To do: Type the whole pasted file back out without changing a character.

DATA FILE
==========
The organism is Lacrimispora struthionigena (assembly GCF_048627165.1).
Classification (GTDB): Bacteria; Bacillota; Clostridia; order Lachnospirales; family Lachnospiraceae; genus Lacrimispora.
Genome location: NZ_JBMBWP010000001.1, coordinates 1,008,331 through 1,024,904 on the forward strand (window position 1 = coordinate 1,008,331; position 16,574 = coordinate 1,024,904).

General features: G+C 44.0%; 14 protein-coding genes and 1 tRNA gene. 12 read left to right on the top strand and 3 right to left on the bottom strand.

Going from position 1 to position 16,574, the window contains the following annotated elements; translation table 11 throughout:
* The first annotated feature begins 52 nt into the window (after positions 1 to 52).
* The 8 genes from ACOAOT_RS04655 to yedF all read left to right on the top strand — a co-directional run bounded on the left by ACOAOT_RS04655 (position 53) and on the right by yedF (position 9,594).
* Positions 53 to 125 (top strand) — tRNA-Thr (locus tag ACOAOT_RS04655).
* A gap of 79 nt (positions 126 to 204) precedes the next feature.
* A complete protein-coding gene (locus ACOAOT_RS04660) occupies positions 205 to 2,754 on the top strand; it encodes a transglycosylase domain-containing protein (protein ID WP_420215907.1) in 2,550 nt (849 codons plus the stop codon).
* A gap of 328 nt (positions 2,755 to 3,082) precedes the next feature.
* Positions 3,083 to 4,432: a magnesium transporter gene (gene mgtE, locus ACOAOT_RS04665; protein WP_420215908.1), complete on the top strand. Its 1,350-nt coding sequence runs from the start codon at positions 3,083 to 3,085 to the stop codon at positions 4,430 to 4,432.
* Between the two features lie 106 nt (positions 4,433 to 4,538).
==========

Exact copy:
The organism is Lacrimispora struthionigena (assembly GCF_048627165.1).
Classification (GTDB): Bacteria; Bacillota; Clostridia; order Lachnospirales; family Lachnospiraceae; genus Lacrimispora.
Genome location: NZ_JBMBWP010000001.1, coordinates 1,008,331 through 1,024,904 on the forward strand (window position 1 = coordinate 1,008,331; position 16,574 = coordinate 1,024,904).

General features: G+C 44.0%; 14 protein-coding genes and 1 tRNA gene. 12 read left to right on the top strand and 3 right to left on the bottom strand.

Going from position 1 to position 16,574, the window contains the following annotated elements; translation table 11 throughout:
* The first annotated feature begins 52 nt into the window (after positions 1 to 52).
* The 8 genes from ACOAOT_RS04655 to yedF all read left to right on the top strand — a co-directional run bounded on the left by ACOAOT_RS04655 (position 53) and on the right by yedF (position 9,594).
* Positions 53 to 125 (top strand) — tRNA-Thr (locus tag ACOAOT_RS04655).
* A gap of 79 nt (positions 126 to 204) precedes the next feature.
* A complete protein-coding gene (locus ACOAOT_RS04660) occupies positions 205 to 2,754 on the top strand; it encodes a transglycosylase domain-containing protein (protein ID WP_420215907.1) in 2,550 nt (849 codons plus the stop codon).
* A gap of 328 nt (positions 2,755 to 3,082) precedes the next feature.
* Positions 3,083 to 4,432: a magnesium transporter gene (gene mgtE, locus ACOAOT_RS04665; protein WP_420215908.1), complete on the top strand. Its 1,350-nt coding sequence runs from the start codon at positions 3,083 to 3,085 to the stop codon at positions 4,430 to 4,432.
* Between the two features lie 106 nt (positions 4,433 to 4,538).